Reliable access to clean, potable water is a universal necessity. With a growing demand for water and 97% of earth's water being contained in the oceans, desalination of seawater is one obvious solution to this prevalent problem. A solar still provides the capacity to use solar energy to convert saline water into drinkable water in an effective, low-cost, and simple way. With various enhancements, such as the applications of forced convection, a Fresnel lens, or hybridizations of various improvements, the productivity of the distillate output can be significantly increased. This thesis presents the experimental and numerical analysis of a single slope solar still tested in the New Mexico region (32.3199° N, 106.7637° W). The numerical model was then used to simulate the still performance and efficiency under different geographical locations around the world. The application of a Fresnel lens to increase solar input was also modeled and compared to the cases with no Fresnel lens at varying water depths. The existing theoretical models that are utilized for simulating the evaporation in the still must be modified when boiling occurs even in a small area in the still.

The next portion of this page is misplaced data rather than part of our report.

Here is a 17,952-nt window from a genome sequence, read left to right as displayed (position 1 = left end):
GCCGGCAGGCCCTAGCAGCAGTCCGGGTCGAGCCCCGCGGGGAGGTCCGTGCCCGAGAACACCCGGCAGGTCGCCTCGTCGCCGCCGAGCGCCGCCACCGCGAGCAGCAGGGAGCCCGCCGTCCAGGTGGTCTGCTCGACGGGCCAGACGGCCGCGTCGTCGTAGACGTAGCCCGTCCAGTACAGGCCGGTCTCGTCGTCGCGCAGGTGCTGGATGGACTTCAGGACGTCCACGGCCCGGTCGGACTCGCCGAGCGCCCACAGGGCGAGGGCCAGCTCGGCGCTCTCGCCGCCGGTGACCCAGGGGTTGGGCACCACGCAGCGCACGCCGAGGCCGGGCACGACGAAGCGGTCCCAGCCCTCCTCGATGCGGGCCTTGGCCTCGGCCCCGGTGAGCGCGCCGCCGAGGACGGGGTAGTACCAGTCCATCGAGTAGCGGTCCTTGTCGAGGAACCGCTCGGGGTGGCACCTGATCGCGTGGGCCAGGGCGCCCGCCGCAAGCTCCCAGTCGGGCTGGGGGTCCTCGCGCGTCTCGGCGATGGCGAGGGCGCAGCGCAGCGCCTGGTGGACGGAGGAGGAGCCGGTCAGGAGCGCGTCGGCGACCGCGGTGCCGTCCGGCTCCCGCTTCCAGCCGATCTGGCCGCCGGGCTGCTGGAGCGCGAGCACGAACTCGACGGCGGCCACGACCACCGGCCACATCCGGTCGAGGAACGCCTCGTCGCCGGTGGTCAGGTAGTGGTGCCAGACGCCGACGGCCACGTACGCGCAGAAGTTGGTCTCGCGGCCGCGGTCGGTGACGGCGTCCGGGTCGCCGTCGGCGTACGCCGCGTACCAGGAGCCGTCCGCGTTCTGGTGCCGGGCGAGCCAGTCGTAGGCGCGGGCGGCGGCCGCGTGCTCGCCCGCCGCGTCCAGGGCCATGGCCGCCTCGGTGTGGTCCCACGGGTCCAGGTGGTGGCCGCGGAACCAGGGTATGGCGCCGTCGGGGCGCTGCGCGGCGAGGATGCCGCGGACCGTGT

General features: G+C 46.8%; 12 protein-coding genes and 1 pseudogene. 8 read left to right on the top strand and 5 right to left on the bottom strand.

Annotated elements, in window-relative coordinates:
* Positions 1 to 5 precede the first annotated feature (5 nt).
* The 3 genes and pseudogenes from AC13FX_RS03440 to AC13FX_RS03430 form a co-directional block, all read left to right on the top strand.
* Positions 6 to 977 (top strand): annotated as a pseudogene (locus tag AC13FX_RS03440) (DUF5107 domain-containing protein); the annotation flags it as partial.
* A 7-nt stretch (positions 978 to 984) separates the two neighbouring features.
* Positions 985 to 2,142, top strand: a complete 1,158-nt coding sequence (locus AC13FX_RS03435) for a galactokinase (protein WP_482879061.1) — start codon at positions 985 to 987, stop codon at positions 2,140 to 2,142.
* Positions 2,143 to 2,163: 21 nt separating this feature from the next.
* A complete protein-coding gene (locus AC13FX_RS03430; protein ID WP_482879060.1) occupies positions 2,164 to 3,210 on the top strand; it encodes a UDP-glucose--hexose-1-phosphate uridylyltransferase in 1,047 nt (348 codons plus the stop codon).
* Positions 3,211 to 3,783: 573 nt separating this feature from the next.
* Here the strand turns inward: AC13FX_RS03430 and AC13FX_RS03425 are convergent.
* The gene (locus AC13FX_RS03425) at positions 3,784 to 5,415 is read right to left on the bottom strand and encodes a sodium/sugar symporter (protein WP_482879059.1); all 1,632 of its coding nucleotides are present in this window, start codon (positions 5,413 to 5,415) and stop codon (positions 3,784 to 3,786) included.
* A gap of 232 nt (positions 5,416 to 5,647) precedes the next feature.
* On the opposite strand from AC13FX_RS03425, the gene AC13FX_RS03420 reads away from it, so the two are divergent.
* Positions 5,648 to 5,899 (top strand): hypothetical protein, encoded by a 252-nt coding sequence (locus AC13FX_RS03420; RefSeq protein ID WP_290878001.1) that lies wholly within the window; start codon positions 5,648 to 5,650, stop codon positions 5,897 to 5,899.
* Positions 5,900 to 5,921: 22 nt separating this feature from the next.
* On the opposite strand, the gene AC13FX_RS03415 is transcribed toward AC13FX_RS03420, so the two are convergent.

|Advisor:||Park, Young H., Kuravi, Sarada|
|Commitee:||Valles-Rosales, Delia J.|
|School:||New Mexico State University|
|Department:||Mechanical and Aerospace Engineering|
|School Location:||United States -- New Mexico|
|Source:||MAI 81/2(E), Masters Abstracts International|
|Keywords:||Desalination, External heating mechanism, Geographic performance, Productivity enhancements, Single-slope solar still|
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